AS THEIR children and grandchildren make increasing inroads into the digital world, older residents are becoming more determined not to be left behind.
They are turning to the likes of Tamworth Regional Library where the specialised Tamworth Digital Hub offers a range of technology courses designed with the absolute beginner in mind – “where’s the ‘on’ switch?” is how program co-ordinator Kevin Harris describes it.
He says the small group and one-on-one courses cater to a person’s ability, but if they need to start at the very beginning, that’s okay.
“Often we find the people who come here have attempted to do more formal courses but it’s been too advanced for them,” Mr Harris said.
The majority of people who come along to the courses, he says, are over the age of 55 and haven’t grown up with the technology.
Rather they’ve become interested in it through their children and grandchildren.
The four-week courses offer an introduction to everything from the internet and email to social media, Skype and e-books. Many return to do the same course two or three times until they feel proficient, he said.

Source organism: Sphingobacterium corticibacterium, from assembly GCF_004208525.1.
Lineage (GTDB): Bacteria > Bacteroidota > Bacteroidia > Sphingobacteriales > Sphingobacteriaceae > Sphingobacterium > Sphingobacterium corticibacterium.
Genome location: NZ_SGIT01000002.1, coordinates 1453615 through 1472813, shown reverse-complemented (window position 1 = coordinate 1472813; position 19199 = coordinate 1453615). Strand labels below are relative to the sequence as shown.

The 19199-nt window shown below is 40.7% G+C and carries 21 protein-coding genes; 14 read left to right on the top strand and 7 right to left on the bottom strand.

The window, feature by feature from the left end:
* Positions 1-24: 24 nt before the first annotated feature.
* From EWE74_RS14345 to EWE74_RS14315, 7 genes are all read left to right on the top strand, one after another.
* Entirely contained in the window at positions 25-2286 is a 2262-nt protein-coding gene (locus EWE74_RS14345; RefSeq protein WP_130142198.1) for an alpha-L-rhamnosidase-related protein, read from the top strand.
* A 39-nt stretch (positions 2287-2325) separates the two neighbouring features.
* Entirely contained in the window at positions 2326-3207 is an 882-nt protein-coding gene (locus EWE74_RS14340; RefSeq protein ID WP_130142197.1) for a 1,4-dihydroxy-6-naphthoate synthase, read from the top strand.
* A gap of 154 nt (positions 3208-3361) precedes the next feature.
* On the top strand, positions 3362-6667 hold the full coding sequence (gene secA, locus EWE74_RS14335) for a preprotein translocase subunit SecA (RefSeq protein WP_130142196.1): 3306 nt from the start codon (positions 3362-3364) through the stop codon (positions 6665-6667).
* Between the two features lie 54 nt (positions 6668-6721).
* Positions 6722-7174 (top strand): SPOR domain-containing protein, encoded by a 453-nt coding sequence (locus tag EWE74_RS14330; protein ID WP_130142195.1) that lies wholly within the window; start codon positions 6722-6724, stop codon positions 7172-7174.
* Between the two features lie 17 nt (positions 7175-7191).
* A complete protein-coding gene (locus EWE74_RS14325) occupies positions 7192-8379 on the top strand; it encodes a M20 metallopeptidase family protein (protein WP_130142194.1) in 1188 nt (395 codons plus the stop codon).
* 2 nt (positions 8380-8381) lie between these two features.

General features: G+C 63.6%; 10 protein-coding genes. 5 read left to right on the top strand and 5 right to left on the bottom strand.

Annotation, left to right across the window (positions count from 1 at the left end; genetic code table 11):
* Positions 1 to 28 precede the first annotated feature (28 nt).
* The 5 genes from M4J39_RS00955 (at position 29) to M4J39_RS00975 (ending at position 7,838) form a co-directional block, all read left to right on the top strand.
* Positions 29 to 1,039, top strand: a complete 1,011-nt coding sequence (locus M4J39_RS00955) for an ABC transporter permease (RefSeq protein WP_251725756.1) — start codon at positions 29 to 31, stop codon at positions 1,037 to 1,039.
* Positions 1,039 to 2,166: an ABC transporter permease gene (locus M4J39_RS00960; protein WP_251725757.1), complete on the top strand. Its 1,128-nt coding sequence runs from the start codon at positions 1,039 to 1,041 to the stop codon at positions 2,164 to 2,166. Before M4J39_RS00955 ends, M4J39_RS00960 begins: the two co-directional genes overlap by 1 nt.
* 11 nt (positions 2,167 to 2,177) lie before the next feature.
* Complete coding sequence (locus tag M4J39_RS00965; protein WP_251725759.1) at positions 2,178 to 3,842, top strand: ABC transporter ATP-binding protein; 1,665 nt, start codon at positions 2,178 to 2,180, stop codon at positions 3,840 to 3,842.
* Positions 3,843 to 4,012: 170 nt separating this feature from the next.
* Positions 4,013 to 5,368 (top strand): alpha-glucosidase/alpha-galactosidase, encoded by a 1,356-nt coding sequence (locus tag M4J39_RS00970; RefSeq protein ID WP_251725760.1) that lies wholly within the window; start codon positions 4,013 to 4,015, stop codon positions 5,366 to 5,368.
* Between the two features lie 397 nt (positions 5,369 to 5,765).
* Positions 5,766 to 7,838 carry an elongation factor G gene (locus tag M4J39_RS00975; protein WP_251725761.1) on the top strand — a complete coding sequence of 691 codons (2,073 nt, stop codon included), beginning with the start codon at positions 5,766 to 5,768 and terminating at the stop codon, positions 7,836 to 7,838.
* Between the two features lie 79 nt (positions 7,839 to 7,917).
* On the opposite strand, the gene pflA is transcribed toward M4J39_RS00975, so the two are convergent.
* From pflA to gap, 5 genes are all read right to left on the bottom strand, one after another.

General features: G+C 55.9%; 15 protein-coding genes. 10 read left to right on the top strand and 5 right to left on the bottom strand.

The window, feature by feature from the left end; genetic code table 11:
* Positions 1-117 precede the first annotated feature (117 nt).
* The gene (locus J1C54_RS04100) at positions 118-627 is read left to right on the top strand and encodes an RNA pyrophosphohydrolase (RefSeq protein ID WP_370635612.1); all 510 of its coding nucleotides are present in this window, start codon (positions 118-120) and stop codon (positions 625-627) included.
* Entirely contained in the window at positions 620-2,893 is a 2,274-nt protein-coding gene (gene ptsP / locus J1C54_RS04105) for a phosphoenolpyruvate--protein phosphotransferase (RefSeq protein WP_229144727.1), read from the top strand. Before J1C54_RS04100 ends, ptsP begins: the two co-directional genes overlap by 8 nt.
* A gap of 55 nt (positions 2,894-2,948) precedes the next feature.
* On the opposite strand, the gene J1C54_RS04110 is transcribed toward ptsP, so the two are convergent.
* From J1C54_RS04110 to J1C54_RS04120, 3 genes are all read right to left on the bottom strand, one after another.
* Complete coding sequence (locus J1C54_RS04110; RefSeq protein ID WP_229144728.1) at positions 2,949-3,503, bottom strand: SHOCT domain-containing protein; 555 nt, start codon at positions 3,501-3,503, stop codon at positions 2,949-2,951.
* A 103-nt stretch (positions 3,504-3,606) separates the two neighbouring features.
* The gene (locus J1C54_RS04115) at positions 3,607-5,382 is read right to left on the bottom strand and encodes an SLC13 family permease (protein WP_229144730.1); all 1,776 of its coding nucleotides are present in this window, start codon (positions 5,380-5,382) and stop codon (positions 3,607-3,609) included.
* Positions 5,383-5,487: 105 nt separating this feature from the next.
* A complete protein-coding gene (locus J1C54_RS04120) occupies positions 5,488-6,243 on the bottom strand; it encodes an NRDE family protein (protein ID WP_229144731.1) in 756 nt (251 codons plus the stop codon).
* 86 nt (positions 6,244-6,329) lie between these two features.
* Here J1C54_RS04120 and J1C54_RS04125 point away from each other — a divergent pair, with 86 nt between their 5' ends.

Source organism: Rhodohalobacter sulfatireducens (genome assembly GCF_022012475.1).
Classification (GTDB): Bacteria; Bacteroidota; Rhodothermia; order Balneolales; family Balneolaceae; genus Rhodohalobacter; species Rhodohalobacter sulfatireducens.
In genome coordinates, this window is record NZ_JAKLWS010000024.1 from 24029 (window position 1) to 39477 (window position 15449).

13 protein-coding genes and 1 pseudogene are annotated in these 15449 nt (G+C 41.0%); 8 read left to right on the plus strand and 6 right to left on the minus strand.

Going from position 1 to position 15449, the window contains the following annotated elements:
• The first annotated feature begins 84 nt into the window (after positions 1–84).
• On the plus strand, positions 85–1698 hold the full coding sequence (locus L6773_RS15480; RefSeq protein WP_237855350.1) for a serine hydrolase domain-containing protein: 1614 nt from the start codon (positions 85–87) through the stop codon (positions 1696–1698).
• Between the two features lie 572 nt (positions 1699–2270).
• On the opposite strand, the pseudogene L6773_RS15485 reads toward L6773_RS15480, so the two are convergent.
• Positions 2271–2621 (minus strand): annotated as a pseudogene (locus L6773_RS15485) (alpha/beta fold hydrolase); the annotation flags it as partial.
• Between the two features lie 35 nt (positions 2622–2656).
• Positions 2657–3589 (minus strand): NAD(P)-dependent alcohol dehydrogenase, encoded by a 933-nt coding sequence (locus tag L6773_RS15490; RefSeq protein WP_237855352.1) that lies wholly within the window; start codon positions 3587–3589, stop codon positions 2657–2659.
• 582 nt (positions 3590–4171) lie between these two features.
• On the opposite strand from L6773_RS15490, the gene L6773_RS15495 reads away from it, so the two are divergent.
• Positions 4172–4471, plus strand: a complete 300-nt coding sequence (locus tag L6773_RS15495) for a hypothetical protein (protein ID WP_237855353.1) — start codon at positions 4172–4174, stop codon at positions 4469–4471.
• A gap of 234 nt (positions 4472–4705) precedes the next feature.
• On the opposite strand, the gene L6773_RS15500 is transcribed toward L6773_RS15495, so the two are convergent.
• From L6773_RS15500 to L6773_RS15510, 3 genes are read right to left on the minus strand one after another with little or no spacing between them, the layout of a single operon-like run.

The Tamworth Digital Hub was opened in February thanks to a federal government grant that runs until March 2015.
Since June more than 450 people have completed small-group classes and 232 have signed up for one-on-one attention.
The courses are exceeding their attendance targets and with Christmas coming up, it’s expected there’ll be fresh interest from those who receive techno toys from family and friends, including smart phones, tablets, e-book readers and personal computers.
For Mr Harris, who worked in information technology for Tamworth Regional Council, the job satisfaction is high when he sees his students go from learning to turn the gadgets on to becoming highly proficient in their use.
“I was at a Christmas street party on the weekend and there was a woman there who’d done one of the courses handing out Christmas cards she’d done on the computer,” he said.
“She didn’t know anything about computers before that.”
The Tamworth Digital Hub also won a Tamworth Access Award for education assistance to the disabled, with Challenge and Northcott clients regular visitors and help also being offered to hearing impaired people.
Courses are free of charge. Just ring the Tamworth Regional Library to register your interest.